The long road to success is navigated by defining Values, Vision, and Mission.
By Marty McGhie
Your values will certainly be different and unique to your company, but they should represent the principles from which you will not deviate as a company. In the face of critical business decisions, your stated values should be your guide to doing what you believe is right.
Vision and mission
Next up is your company vision. Your vision provides you the road map of "where you want to go." It could be for the next two to three years, the next five, or even the next 10 years. It may involve profitability goals, sales goals, market share, exit strategies, or anything that will define where you want to be in a specific period of time. Your vision should require you to stretch yourselves in your efforts as owners and managers, but at the same time, it should be achievable. For example, let’s assume your vision includes a goal to double your sales in five years, but you have no plan that will allow you to execute this. Your team will not believe in the vision, and as a result, they won’t work towards achieving it. On the other hand, if your vision creates a challenging opportunity for your employees, they will embrace it and work in concert with the ownership and management teams to accomplish the vision.
The last part of the process is your mission statement. Because the terms mission statement and vision statement are often used interchangeably, this can be confusing. For our purposes, your mission statement will define "how" you accomplish your vision. In our company, we defined elements of our mission statement and then developed a one-line description of what that particular element means to the mission. To illustrate, I will share two of the eight components to our own company's mission statement:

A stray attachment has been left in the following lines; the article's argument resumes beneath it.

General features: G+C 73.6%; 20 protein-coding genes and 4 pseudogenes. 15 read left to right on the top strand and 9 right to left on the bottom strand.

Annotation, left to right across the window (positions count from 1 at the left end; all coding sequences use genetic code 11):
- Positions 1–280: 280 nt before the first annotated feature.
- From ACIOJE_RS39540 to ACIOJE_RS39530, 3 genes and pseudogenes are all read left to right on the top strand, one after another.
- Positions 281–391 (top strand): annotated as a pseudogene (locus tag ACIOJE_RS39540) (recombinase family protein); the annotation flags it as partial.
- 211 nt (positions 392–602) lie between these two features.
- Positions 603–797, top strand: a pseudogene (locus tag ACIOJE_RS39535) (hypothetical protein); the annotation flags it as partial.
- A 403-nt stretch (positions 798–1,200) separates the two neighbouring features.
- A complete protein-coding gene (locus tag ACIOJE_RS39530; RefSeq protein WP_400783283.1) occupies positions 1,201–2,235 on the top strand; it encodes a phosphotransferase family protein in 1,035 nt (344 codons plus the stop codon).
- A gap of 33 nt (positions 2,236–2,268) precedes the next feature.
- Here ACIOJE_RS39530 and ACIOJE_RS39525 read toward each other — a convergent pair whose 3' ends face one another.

* Empowered team members - Attract and develop talented, driven individuals into an environment that provides clear expectations and fosters personal responsibility.
* Precise execution - Deliver exceptional value through accurate processes, optimized workflow, and consistent quality.
Your mission statement provides a guide whereby your company can accomplish your vision. It should also be congruent to your values. For example, one of our identified values is "Championing excellence in everything we do." That value goes hand in hand with one of our mission components: "Precise Execution," detailed above. Your final mission statement then becomes a call to action for your company and should inspire the employees of your company to consistently work toward accomplishing your vision.
While the end result of developing your company’s values, vision, and mission can be a great way to get your company’s leadership team and employees on the same page, perhaps the most important aspect is the actual experience of going through the effort to arrive at these definitions.
This will be a difficult and challenging process. There will be a lot of discussion, argument, disagreement, common ground, and ultimately consensus. But the time you will spend devoted to the process will be invaluable. Just forcing yourself to sit down and figure out what you want to do as an ownership group and a management team for the next five to 10 years can provide you with critical direction that you may have been missing in the past. Beginning this vision with a core set of values and a specific mission will pave the way for your future growth.